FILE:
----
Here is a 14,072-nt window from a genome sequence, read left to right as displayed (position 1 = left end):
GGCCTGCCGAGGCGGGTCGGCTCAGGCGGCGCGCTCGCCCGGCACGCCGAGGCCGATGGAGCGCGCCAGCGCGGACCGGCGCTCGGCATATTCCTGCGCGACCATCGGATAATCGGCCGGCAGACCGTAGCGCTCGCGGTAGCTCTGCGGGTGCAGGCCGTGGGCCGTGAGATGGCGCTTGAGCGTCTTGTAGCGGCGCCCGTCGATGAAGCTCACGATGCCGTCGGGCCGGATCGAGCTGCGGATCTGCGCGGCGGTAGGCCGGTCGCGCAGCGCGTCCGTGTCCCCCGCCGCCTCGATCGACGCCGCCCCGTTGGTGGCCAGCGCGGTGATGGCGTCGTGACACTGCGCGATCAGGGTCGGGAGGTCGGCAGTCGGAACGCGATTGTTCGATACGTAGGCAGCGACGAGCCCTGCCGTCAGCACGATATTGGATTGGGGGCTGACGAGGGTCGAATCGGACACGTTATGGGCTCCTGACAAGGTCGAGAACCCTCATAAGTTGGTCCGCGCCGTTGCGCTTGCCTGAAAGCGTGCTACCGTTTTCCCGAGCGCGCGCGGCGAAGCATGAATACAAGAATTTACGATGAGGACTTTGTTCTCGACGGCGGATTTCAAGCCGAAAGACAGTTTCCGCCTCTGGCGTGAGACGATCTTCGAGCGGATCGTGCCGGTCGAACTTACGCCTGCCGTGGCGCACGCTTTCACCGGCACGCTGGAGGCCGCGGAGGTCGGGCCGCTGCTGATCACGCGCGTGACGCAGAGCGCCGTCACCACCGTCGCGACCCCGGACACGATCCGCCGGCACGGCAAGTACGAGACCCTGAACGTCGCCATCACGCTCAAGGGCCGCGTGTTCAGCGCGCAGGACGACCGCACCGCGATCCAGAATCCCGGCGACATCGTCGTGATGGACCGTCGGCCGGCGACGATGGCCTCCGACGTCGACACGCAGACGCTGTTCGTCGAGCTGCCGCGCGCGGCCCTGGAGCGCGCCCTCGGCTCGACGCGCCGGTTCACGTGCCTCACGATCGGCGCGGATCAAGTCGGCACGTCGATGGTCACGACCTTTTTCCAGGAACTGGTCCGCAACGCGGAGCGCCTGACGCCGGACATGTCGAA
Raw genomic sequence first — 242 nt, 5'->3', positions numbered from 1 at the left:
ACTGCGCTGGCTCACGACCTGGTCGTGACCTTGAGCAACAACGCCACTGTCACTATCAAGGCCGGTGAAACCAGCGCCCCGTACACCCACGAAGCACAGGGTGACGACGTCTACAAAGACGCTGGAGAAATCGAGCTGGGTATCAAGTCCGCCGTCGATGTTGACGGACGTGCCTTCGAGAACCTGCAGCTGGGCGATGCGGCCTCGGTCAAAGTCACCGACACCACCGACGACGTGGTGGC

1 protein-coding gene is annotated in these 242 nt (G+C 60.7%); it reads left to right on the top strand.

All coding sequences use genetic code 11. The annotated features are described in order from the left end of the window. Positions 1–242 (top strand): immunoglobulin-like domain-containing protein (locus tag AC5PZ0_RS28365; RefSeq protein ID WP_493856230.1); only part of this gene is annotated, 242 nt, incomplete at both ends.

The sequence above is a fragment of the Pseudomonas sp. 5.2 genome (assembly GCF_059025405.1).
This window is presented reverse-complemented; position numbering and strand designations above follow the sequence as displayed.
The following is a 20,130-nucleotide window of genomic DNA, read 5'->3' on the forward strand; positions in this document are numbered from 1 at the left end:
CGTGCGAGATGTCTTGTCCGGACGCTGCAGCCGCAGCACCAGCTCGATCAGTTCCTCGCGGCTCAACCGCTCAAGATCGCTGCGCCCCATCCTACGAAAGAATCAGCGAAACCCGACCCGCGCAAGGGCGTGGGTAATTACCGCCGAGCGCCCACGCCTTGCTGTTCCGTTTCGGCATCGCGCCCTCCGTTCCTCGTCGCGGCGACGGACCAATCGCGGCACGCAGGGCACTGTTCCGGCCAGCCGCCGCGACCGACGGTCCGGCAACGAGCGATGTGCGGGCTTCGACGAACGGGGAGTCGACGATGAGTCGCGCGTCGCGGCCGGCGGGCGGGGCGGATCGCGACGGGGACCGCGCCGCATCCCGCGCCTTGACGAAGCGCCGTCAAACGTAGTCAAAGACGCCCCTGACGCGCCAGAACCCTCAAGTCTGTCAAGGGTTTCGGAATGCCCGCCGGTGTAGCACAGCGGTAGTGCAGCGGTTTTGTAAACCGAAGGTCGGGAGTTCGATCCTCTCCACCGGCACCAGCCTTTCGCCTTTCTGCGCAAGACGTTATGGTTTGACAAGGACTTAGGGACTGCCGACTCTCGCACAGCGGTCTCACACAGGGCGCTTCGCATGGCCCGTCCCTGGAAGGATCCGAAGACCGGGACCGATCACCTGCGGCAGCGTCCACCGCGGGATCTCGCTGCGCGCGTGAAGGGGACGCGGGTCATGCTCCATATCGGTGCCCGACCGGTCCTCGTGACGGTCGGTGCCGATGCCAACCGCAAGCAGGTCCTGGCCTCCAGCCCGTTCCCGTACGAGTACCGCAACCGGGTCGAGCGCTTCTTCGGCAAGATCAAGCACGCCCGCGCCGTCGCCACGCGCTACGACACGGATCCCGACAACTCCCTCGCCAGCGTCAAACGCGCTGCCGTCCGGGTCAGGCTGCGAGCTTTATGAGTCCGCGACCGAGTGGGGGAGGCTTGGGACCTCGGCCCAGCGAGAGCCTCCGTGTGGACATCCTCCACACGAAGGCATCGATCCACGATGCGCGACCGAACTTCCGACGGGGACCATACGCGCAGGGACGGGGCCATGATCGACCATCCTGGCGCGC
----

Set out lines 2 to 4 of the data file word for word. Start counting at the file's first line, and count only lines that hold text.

GGCCTGCCGAGGCGGGTCGGCTCAGGCGGCGCGCTCGCCCGGCACGCCGAGGCCGATGGAGCGCGCCAGCGCGGACCGGCGCTCGGCATATTCCTGCGCGACCATCGGATAATCGGCCGGCAGACCGTAGCGCTCGCGGTAGCTCTGCGGGTGCAGGCCGTGGGCCGTGAGATGGCGCTTGAGCGTCTTGTAGCGGCGCCCGTCGATGAAGCTCACGATGCCGTCGGGCCGGATCGAGCTGCGGATCTGCGCGGCGGTAGGCCGGTCGCGCAGCGCGTCCGTGTCCCCCGCCGCCTCGATCGACGCCGCCCCGTTGGTGGCCAGCGCGGTGATGGCGTCGTGACACTGCGCGATCAGGGTCGGGAGGTCGGCAGTCGGAACGCGATTGTTCGATACGTAGGCAGCGACGAGCCCTGCCGTCAGCACGATATTGGATTGGGGGCTGACGAGGGTCGAATCGGACACGTTATGGGCTCCTGACAAGGTCGAGAACCCTCATAAGTTGGTCCGCGCCGTTGCGCTTGCCTGAAAGCGTGCTACCGTTTTCCCGAGCGCGCGCGGCGAAGCATGAATACAAGAATTTACGATGAGGACTTTGTTCTCGACGGCGGATTTCAAGCCGAAAGACAGTTTCCGCCTCTGGCGTGAGACGATCTTCGAGCGGATCGTGCCGGTCGAACTTACGCCTGCCGTGGCGCACGCTTTCACCGGCACGCTGGAGGCCGCGGAGGTCGGGCCGCTGCTGATCACGCGCGTGACGCAGAGCGCCGTCACCACCGTCGCGACCCCGGACACGATCCGCCGGCACGGCAAGTACGAGACCCTGAACGTCGCCATCACGCTCAAGGGCCGCGTGTTCAGCGCGCAGGACGACCGCACCGCGATCCAGAATCCCGGCGACATCGTCGTGATGGACCGTCGGCCGGCGACGATGGCCTCCGACGTCGACACGCAGACGCTGTTCGTCGAGCTGCCGCGCGCGGCCCTGGAGCGCGCCCTCGGCTCGACGCGCCGGTTCACGTGCCTCACGATCGGCGCGGATCAAGTCGGCACGTCGATGGTCACGACCTTTTTCCAGGAACTGGTCCGCAACGCGGAGCGCCTGACGCCGGACATGTCGAA
Raw genomic sequence first — 242 nt, 5'->3', positions numbered from 1 at the left:
ACTGCGCTGGCTCACGACCTGGTCGTGACCTTGAGCAACAACGCCACTGTCACTATCAAGGCCGGTGAAACCAGCGCCCCGTACACCCACGAAGCACAGGGTGACGACGTCTACAAAGACGCTGGAGAAATCGAGCTGGGTATCAAGTCCGCCGTCGATGTTGACGGACGTGCCTTCGAGAACCTGCAGCTGGGCGATGCGGCCTCGGTCAAAGTCACCGACACCACCGACGACGTGGTGGC